Paper No. 12
Presentation Time: 9:00 AM-6:30 PM


MATYJASIK, Marek, Geosciences, Weber State University, 2507 University Circle, Ogden, UT 84408-2507 and MANECKI, Maciej, Department of Mineralogy, Petrography and Geochemistry, AGH - University of Science and Technology, Krakow, Poland,

A lead elevated concentration typically caused by human activity is one of the common environmental issues resulting in serious health defects. In‑situ Pb immobilization is one of the methods now routinely applied for the reclamation of lead contaminated soils (Morin et al, 2001). This method is based on the principle that aqueous phosphate added to soil pore solutions forms a very stable mineral pyromorphite (Pb apatite) Pb10(PO4)6Cl2. Bioavailability of aqueous Pb is thus minimized due to very low solubility and high thermodynamic stability of pyromorphite but biogeochemichal behavior of lead is significantly controlled by its chemical speciation.

Three main types of organic ligands however, increases Pb apatite solubility at low pH. These types of organic ligands typically occurring in natural soil environments include ethylene diamine tetra-acetic acid (EDTA), low molecular weight organic acids (LMWOAs), and humic substances (HSs). LMWOAs resulting from microbial activity affect soil Pb primarily by lowering soil pH and by complexation of cations. Elevated Pb soil concentration due to LMWOAs activity can be used as the first evidence of possible additional increased Pb concentration from the same contaminated soils if Pb-EDTA chelates are present, as they also cause enhanced desorption from soils, elevated Pb toxicity by binding toxic Pb2+ cations, and increased Pb translocation to plant shoots (Shahid et al, 2012). Similar observations have been made in case of Pb arsenolites, with EDTA solubilizing Pg arsenolite more actively, then LMWOAs did (Bajda, 2011).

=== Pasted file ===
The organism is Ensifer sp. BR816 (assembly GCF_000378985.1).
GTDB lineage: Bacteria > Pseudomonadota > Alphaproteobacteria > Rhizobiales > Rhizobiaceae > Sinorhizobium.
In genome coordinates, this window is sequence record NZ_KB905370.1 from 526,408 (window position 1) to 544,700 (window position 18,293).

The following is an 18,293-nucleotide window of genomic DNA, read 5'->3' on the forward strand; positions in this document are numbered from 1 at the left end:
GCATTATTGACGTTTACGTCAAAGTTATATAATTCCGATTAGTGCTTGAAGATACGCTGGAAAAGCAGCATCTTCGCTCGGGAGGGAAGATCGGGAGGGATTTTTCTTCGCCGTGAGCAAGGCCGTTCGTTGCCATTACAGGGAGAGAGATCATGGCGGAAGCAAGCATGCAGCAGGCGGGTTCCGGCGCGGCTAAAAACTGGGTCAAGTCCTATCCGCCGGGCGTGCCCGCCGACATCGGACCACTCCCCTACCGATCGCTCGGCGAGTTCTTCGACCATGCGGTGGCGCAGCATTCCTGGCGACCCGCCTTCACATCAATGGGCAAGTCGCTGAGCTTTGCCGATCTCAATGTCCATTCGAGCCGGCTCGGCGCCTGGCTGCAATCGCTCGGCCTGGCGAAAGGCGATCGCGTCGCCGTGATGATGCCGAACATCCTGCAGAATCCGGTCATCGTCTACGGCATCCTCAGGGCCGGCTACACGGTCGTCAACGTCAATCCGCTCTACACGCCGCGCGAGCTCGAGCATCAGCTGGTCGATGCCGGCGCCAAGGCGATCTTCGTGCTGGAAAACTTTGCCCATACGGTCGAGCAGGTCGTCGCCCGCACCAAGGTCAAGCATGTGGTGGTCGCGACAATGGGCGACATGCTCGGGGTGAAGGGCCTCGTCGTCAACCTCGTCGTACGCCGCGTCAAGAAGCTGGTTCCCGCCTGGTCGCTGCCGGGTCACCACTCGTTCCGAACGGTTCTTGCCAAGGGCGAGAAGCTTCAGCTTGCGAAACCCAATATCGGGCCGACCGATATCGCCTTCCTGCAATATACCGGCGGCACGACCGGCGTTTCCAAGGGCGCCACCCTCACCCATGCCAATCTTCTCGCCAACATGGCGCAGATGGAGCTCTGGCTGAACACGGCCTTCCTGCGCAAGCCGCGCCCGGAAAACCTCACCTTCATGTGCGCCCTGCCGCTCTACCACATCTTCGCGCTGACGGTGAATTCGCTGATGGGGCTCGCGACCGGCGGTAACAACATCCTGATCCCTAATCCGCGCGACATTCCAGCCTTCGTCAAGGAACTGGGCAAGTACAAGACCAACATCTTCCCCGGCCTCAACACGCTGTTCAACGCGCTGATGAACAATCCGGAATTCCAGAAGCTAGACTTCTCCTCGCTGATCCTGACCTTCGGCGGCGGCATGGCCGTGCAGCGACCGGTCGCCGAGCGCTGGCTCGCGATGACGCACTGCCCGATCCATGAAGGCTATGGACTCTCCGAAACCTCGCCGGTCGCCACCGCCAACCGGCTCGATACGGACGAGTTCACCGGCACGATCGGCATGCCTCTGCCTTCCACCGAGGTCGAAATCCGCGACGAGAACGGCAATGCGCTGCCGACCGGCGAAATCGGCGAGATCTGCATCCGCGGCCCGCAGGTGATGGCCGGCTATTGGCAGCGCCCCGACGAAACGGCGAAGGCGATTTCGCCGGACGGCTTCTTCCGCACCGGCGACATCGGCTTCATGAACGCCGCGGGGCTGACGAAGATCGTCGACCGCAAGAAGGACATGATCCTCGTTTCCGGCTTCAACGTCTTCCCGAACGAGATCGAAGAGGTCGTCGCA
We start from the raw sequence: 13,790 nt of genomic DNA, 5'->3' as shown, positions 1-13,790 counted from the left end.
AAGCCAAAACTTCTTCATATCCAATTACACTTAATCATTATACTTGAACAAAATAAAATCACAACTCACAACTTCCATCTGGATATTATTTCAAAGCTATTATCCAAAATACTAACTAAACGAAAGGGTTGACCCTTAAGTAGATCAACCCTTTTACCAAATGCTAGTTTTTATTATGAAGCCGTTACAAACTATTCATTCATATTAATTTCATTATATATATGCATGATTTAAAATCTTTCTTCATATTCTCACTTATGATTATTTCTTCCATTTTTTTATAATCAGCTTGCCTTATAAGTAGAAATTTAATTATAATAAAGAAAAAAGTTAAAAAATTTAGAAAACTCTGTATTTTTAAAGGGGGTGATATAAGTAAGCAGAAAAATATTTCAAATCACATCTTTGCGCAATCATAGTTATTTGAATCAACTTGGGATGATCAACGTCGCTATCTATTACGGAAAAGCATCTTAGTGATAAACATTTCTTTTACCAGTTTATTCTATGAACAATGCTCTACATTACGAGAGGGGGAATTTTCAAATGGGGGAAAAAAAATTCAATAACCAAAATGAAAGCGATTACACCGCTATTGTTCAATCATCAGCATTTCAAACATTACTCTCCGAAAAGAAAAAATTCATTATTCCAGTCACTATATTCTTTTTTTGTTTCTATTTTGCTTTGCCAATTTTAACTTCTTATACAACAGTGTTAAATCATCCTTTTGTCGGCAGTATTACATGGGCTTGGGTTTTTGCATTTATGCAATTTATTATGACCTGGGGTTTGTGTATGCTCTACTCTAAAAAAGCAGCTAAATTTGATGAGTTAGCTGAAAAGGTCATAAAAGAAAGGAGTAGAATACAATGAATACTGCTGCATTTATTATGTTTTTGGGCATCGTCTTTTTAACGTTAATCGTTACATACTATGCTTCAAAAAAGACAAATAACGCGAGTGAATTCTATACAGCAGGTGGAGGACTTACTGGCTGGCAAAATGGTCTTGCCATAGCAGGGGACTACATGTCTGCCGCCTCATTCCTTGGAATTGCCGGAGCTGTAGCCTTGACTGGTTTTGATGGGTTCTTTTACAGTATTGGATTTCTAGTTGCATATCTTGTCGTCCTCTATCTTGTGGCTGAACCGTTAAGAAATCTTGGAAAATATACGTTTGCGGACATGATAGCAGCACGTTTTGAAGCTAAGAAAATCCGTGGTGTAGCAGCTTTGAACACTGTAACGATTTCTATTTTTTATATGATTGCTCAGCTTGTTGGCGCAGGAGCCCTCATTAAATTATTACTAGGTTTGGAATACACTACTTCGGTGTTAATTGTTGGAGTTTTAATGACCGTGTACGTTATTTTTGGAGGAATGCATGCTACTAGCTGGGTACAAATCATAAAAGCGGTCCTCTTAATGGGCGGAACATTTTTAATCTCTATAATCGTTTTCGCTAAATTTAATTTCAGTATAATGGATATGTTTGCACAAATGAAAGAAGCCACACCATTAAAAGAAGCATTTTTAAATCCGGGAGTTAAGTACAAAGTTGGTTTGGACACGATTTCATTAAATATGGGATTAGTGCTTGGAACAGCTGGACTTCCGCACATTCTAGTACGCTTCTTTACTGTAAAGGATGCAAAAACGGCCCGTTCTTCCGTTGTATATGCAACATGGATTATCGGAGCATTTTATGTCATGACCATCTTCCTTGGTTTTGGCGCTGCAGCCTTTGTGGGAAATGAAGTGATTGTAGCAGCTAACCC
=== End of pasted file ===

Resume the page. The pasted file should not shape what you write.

Results of Pb apatite solubility in lactic acid, as an example of LMOWs, across various pH ranges, are presented to illustrate increased mobility with a lower pH. Mostly surface-controlled dissolution Pb apatite dissolution is overall consistent with PREEQC modeling. Differences between solubility of Pb apatite in lactic acid as compared to EDTA are consistent with binding constants used in MINTEQ modeling. Measurable dissolution of Pb apatite surfaces at the presence of lactic acid suggests possibility of Pb remobilization through efficient ligand-promoted organic complexation and lowering of the pH by LMOWs. This may affect long-term efficiency of in-situ Pb immobilization procedures applied to contaminated soils.